Welcome to the premiere episode recap for American Inventor! Brought to you by the ever-acerbic Simon Cowell, this little gem promises to show us some of America's very best entrepreneurs and their creations, all hoping to make the big bucks. Some of them, anyway. Some of these "inventions" are questionable at best. The first show is presented in a very American Idol-ish format: we get the same outrageous auditions, snippy judges, and pissed-off contestants that make the AI auditions so much darned fun. Well, without all that godawful singing.
Meet the Judges
First up is Ed Evangelista. Besides having the name that is the most fun to say, his specialty is creating ad campaigns for companies such as Rolex, Smirnoff, and The Diamond Trading Company. I guess Wal-Mart isn't going to make this guy's list. A pleasant enough fellow, complete with New Yawk accent.
Next we have Mary Lou Quinlan, a dead ringer for Catherine O'Hara, in my opinion. Remember the mom in Beetlejuice? Anyway, Mary Lou is founder and CEO of Just Ask a Woman, a marketing company geared towards - you guessed it - women. Don't let the big blue eyes and sweet demeanor fool you. Piss this one off and she'll rip you a new one. Just ask this guy:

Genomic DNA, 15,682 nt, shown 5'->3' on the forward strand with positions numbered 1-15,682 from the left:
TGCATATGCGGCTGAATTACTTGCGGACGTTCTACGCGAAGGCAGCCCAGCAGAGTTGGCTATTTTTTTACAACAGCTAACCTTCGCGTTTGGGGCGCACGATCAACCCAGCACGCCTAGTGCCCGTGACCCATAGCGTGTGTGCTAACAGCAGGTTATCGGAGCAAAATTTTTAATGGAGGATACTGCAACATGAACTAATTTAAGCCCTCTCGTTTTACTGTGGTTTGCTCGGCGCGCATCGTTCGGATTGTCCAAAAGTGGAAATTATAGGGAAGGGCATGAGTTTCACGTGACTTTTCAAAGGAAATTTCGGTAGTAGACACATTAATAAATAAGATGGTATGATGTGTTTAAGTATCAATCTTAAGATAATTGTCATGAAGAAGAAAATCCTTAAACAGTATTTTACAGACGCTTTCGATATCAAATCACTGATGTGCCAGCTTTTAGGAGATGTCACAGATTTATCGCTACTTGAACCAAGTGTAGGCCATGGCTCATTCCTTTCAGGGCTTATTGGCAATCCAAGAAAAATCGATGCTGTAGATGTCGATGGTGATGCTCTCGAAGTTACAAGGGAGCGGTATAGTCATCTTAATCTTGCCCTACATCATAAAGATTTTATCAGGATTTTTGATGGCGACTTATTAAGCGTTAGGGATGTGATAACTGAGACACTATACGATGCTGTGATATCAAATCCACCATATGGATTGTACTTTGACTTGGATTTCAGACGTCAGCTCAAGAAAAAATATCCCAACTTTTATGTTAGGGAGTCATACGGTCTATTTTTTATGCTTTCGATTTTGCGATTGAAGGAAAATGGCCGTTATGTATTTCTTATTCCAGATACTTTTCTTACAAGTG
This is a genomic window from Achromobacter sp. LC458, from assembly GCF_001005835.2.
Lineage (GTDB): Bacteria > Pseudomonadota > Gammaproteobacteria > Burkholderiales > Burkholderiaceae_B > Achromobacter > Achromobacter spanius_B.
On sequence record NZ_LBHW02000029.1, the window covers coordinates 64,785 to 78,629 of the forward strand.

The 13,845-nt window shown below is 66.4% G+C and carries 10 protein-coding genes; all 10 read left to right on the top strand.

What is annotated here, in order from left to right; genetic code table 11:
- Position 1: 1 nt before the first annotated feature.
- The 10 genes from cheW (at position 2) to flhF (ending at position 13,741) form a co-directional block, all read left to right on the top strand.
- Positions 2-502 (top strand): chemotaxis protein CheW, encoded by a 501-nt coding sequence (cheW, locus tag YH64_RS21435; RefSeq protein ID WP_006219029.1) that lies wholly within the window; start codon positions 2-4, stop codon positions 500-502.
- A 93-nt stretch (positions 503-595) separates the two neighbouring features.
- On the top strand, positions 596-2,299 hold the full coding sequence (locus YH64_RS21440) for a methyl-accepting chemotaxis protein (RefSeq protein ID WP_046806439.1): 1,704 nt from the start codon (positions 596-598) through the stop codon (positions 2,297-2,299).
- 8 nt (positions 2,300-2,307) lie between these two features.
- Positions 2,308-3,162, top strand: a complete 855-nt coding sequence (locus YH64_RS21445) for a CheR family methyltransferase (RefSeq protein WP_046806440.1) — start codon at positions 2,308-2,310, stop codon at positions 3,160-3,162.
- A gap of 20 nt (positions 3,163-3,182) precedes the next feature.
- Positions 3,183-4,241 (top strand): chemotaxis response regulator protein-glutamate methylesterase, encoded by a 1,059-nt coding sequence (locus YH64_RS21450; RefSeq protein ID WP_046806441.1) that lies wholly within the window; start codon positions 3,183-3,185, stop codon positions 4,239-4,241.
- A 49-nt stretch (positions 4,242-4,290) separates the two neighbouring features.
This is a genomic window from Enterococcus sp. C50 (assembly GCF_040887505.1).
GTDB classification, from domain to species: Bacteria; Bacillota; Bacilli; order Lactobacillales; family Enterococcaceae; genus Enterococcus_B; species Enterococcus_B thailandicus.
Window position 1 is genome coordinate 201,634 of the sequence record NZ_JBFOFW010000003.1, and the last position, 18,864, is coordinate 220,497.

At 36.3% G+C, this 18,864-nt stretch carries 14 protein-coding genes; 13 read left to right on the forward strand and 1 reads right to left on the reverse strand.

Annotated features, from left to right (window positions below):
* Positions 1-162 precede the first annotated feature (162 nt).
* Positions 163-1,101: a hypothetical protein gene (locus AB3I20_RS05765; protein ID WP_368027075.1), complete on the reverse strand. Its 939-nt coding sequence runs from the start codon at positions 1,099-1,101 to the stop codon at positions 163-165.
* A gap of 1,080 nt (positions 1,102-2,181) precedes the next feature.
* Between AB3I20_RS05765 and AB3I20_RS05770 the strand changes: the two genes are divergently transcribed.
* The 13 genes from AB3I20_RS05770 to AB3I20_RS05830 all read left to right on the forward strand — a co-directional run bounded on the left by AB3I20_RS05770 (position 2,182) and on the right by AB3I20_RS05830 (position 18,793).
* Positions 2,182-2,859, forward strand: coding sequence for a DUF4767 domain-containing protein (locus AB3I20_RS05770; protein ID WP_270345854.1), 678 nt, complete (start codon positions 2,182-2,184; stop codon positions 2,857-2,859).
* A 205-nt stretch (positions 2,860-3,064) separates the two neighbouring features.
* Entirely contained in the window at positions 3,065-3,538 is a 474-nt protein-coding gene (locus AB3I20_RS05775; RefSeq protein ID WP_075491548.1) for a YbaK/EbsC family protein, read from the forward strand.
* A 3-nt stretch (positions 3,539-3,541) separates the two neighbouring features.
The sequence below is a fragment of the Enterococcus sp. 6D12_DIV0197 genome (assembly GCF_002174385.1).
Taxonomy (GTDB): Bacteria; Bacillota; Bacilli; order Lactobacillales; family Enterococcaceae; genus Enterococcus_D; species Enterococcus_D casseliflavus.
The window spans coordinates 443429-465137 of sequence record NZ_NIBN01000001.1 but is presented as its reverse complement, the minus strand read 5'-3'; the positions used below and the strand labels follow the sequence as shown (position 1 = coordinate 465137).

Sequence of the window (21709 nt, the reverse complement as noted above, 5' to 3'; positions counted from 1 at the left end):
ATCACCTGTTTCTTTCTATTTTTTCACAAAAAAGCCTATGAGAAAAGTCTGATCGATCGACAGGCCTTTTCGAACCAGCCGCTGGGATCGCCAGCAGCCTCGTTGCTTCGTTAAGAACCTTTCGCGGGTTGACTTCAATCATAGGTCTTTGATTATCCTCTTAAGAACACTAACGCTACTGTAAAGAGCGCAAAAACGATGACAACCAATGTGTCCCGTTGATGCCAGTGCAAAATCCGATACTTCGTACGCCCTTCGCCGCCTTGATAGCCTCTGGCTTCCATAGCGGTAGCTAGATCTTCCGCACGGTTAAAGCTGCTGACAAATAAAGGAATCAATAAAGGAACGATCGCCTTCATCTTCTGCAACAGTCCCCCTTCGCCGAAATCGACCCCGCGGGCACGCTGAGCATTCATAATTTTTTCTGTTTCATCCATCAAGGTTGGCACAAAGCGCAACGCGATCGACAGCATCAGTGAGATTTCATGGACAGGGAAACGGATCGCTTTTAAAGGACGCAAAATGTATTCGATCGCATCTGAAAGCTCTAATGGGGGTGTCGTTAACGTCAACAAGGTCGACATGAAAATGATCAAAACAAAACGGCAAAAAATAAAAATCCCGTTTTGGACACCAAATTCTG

Doug Hall, who reminds me of Ralph Wiggum all grown up, without the finger in his nose. He's an engineer, and seems quite proud of that fact. Seeming to enjoy being contrary to the other judges, Hall is also founder and CEO of the Eureka Ranch in Cincinnati, member of MENSA, author of a bestselling book, and member of Overachievers Anonymous.
Last but not least, we have the incredibly tall Peter Jones. A highly successful businessman hailing from the UK, he founded the telecommunications giant Phones International Group. Jones is the co-creator and executive producer of the show but will also serve as a judge, presumably to break up the fights between Doug and Mary Lou.
Inspector Gadget Would Be Proud
Some of the inventions were well received by the judges. Some, well...not so much. Let's take a look at a few of them:
Edible Snow Globes - a do-it-yourself craft kit that you can eat. You can make your own tiny gingerbread houses or whatnot and encase them in a snowglobe shell. Maybe if you're really creative you can make a whole little city in there. The judges pass Dolly Parton Jr. on through.